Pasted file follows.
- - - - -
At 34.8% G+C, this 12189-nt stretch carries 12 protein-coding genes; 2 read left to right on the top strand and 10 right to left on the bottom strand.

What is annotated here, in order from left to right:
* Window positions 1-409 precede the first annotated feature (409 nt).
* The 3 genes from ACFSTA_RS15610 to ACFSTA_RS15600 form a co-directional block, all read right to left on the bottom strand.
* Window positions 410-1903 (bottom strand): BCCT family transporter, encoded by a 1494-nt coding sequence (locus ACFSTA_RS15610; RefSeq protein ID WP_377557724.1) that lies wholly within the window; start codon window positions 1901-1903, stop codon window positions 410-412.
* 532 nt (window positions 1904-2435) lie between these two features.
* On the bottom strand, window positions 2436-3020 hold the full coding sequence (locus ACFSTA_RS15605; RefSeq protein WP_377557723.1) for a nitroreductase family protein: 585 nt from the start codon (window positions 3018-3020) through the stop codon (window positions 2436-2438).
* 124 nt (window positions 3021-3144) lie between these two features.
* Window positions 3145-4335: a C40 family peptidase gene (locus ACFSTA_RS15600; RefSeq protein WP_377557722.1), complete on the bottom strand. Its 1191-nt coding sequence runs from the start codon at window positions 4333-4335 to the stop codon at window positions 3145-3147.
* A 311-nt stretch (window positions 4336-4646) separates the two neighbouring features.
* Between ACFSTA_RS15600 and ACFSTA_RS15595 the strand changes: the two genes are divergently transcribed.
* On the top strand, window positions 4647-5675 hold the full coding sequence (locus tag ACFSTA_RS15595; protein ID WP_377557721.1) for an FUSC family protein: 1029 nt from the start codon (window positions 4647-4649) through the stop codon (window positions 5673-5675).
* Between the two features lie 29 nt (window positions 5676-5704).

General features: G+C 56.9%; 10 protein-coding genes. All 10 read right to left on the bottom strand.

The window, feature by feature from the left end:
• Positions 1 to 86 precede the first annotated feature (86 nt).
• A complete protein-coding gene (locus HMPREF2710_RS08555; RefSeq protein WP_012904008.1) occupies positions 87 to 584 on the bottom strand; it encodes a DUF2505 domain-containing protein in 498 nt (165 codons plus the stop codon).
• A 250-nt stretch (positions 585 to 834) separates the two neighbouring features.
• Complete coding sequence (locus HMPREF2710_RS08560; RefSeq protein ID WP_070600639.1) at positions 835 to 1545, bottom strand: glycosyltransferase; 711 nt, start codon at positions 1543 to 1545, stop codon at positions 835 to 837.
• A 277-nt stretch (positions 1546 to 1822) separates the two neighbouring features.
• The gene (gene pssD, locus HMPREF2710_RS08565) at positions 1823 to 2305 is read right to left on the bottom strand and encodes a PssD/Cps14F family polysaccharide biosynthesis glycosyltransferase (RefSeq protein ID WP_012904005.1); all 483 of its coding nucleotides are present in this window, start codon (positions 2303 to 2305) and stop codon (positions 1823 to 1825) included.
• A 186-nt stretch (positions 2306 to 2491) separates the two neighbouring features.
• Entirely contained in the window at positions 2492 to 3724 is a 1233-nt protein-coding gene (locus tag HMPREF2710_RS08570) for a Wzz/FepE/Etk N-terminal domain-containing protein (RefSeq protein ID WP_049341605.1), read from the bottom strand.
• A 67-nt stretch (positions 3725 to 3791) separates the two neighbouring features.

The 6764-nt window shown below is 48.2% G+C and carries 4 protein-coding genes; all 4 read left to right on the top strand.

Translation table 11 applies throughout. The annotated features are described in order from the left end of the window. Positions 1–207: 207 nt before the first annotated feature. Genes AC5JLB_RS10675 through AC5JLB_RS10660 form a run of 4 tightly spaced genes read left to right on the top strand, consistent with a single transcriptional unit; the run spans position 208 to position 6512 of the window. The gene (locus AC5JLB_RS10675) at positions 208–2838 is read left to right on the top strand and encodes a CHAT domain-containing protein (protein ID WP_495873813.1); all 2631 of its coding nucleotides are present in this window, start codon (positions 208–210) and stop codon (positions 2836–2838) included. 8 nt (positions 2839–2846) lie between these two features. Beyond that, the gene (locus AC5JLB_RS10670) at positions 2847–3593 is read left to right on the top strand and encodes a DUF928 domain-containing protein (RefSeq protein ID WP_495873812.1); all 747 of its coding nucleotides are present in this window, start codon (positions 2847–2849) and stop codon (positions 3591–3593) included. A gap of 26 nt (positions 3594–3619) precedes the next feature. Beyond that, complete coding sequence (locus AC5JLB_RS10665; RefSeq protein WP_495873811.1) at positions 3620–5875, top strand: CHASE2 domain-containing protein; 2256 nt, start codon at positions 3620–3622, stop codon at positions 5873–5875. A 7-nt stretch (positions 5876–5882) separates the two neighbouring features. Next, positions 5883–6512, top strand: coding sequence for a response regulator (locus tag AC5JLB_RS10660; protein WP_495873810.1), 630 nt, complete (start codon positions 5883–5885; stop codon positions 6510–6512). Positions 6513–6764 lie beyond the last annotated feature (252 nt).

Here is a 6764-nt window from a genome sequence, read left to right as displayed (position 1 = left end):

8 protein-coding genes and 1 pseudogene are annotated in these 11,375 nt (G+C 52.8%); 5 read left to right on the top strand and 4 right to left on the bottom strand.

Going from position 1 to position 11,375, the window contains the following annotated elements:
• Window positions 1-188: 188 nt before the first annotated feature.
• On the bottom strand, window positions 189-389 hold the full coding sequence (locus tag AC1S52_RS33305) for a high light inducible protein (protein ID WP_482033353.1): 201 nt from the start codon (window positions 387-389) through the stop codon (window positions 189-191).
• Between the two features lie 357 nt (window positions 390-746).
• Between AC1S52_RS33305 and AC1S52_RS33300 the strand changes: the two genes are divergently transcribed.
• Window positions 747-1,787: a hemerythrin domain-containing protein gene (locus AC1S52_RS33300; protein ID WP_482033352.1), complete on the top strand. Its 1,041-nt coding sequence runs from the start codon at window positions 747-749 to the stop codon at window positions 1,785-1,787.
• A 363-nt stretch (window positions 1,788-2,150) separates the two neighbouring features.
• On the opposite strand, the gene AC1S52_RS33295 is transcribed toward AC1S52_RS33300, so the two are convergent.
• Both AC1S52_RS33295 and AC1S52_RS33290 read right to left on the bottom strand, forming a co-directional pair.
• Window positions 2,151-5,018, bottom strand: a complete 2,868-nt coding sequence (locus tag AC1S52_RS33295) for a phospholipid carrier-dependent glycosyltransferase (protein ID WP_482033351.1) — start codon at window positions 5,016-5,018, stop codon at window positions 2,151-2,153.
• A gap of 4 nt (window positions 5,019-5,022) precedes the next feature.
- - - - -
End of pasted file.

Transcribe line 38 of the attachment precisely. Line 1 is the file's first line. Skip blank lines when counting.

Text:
• Window positions 2,151-5,018, bottom strand: a complete 2,868-nt coding sequence (locus tag AC1S52_RS33295) for a phospholipid carrier-dependent glycosyltransferase (protein ID WP_482033351.1) — start codon at window positions 5,016-5,018, stop codon at window positions 2,151-2,153.